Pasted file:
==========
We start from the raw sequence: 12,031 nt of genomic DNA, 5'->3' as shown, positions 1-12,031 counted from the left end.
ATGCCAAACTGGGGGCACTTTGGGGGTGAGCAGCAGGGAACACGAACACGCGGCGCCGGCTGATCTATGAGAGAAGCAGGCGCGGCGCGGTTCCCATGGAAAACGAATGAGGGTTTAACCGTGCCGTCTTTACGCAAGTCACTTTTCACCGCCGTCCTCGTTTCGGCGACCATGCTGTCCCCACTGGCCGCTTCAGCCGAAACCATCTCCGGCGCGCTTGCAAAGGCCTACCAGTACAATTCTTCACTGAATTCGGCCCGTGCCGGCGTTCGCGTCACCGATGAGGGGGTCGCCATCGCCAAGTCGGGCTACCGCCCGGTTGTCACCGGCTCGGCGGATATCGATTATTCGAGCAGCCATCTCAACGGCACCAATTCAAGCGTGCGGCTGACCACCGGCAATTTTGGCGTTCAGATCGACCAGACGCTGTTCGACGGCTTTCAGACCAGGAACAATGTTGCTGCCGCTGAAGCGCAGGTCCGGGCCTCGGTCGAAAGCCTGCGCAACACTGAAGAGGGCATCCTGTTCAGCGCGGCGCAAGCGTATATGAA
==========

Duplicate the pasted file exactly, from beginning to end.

We start from the raw sequence: 12,031 nt of genomic DNA, 5'->3' as shown, positions 1-12,031 counted from the left end.
ATGCCAAACTGGGGGCACTTTGGGGGTGAGCAGCAGGGAACACGAACACGCGGCGCCGGCTGATCTATGAGAGAAGCAGGCGCGGCGCGGTTCCCATGGAAAACGAATGAGGGTTTAACCGTGCCGTCTTTACGCAAGTCACTTTTCACCGCCGTCCTCGTTTCGGCGACCATGCTGTCCCCACTGGCCGCTTCAGCCGAAACCATCTCCGGCGCGCTTGCAAAGGCCTACCAGTACAATTCTTCACTGAATTCGGCCCGTGCCGGCGTTCGCGTCACCGATGAGGGGGTCGCCATCGCCAAGTCGGGCTACCGCCCGGTTGTCACCGGCTCGGCGGATATCGATTATTCGAGCAGCCATCTCAACGGCACCAATTCAAGCGTGCGGCTGACCACCGGCAATTTTGGCGTTCAGATCGACCAGACGCTGTTCGACGGCTTTCAGACCAGGAACAATGTTGCTGCCGCTGAAGCGCAGGTCCGGGCCTCGGTCGAAAGCCTGCGCAACACTGAAGAGGGCATCCTGTTCAGCGCGGCGCAAGCGTATATGAA